23. Erzo F. P. Luttmer, 2001. "Group Loyalty and the Taste for Redistribution," Journal of Political Economy, University of Chicago Press, vol. 109(3), pages 500-528, June.
    24. Alesina, Alberto & Angeletos, George-Marios, 2005. "Corruption, inequality, and fairness," Journal of Monetary Economics, Elsevier, vol. 52(7), pages 1227-1244, October.
    25. Hans Peter Gruner & Giacomo Corneo, 2000. "Social Limits to Redistribution," American Economic Review, American Economic Association, vol. 90(5), pages 1491-1507, December.
    26. Anthony B. Atkinson, 2000. "The Changing Distribution of Income: Evidence and Explanations," German Economic Review, Verein für Socialpolitik, vol. 1(1), pages 3-18, February.
    27. Alberto Alesina & Edward Glaeser & Bruce Sacerdote, 2001. "Why Doesn't the United States Have a European-Style Welfare State?," Brookings Papers on Economic Activity, Economic Studies Program, The Brookings Institution, vol. 32(2), pages 187-278.
    28. Lind, Jo Thori, 2007. "Fractionalization and the size of government," Journal of Public Economics, Elsevier, vol. 91(1-2), pages 51-76, February.
    29. Daniel H. Cooper & Byron F. Lutz & Michael G. Palumbo, 2011. "Quantifying the role of federal and state taxes in mitigating income inequality," Public Policy Discussion Paper 11-7, Federal Reserve Bank of Boston.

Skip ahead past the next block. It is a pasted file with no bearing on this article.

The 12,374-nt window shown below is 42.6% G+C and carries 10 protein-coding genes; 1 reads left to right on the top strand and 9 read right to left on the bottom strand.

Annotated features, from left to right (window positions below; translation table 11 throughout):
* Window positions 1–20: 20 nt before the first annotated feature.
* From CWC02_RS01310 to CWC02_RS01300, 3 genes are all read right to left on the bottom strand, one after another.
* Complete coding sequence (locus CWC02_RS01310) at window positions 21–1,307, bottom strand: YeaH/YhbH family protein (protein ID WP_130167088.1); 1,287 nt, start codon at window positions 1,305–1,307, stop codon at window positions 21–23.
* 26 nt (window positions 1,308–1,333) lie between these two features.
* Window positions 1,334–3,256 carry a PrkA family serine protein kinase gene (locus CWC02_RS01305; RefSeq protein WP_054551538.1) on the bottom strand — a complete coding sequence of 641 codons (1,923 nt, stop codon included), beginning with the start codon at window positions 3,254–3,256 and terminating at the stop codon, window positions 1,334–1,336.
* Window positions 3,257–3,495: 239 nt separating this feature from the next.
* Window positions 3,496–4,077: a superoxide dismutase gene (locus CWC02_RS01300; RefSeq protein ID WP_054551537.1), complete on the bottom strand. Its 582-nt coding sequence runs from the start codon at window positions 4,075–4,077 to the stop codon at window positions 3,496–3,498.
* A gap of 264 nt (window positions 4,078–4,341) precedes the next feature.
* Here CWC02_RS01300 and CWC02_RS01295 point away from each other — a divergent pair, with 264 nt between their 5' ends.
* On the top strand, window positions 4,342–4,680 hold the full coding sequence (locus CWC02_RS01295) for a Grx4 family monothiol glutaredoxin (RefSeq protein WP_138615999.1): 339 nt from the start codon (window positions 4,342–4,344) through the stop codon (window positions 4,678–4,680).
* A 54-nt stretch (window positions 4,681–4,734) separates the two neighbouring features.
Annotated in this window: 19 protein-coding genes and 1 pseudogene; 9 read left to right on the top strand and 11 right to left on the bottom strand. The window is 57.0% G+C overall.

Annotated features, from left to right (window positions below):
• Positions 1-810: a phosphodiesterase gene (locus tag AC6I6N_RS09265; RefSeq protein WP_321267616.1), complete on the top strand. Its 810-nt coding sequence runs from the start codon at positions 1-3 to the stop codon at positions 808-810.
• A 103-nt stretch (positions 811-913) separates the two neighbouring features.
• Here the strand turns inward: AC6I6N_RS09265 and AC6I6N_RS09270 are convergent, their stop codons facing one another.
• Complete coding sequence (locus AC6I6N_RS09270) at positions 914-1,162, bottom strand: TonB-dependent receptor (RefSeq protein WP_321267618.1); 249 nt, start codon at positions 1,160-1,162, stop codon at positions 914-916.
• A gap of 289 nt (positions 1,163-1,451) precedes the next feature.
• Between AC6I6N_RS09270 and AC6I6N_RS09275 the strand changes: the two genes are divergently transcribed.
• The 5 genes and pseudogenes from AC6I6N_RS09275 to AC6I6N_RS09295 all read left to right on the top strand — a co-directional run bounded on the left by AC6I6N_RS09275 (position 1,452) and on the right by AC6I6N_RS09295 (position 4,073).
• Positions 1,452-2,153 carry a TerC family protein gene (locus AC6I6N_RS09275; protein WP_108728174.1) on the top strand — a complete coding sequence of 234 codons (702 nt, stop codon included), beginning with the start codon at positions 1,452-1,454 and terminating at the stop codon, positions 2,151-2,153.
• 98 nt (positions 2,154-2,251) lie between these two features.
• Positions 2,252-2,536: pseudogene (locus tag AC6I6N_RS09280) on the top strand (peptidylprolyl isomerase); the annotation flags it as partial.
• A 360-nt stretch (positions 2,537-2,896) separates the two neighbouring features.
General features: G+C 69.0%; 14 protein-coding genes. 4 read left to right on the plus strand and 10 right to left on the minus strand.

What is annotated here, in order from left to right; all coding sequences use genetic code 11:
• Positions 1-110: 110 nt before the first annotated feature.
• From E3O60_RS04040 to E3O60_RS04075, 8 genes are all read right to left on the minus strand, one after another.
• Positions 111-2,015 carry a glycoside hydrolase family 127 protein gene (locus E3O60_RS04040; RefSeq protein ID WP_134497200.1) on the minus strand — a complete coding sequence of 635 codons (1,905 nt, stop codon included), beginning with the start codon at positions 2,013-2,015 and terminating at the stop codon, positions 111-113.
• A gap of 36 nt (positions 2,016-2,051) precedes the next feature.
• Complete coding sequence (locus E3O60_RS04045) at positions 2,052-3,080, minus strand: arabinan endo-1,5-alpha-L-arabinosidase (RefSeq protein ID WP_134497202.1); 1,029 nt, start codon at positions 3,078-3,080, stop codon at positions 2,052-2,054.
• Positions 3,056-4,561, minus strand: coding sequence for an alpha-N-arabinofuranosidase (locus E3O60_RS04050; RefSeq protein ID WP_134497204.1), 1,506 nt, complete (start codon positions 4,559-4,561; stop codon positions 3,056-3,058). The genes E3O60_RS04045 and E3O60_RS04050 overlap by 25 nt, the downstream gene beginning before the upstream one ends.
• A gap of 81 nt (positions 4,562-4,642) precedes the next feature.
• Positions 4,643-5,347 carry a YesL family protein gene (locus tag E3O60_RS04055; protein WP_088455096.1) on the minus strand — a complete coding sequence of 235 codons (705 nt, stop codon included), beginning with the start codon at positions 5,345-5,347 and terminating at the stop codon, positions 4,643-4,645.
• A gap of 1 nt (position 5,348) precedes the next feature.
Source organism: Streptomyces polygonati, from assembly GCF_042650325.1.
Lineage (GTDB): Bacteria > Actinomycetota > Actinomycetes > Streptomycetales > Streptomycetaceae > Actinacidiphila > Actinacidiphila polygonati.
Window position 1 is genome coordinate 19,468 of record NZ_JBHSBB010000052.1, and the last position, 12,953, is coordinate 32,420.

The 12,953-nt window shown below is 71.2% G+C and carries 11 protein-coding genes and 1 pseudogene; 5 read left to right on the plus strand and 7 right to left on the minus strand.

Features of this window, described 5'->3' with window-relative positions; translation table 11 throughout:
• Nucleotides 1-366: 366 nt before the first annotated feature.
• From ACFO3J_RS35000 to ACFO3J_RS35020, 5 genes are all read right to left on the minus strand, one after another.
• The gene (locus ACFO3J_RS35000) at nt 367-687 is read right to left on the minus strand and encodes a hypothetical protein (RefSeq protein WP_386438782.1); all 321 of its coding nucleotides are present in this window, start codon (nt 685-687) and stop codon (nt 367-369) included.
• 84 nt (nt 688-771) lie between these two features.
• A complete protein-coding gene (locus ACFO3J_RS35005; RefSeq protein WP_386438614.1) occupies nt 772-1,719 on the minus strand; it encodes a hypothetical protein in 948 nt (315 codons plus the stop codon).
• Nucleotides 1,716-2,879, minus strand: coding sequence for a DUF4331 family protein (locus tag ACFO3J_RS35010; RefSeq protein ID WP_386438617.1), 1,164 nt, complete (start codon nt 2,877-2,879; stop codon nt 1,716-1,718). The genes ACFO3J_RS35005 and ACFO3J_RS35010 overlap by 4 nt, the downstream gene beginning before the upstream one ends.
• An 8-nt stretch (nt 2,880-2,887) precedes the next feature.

30. repec:pri:cepsud:113krusell is not listed on IDEAS
    31. Sean Corcoran & William N. Evans, 2010. "Income Inequality, the Median Voter, and the Support for Public Education," NBER Working Papers 16097, National Bureau of Economic Research, Inc.
    32. Corbae, Dean & D'Erasmo, Pablo & Kuruscu, Burhanettin, 2009. "Politico-economic consequences of rising wage inequality," Journal of Monetary Economics, Elsevier, vol. 56(1), pages 43-61, January.
    33. Tara Watson, 2009. "Inequality And The Measurement Of Residential Segregation By Income In American Neighborhoods," Review of Income and Wealth, International Association for Research in Income and Wealth, vol. 55(3), pages 820-844, September.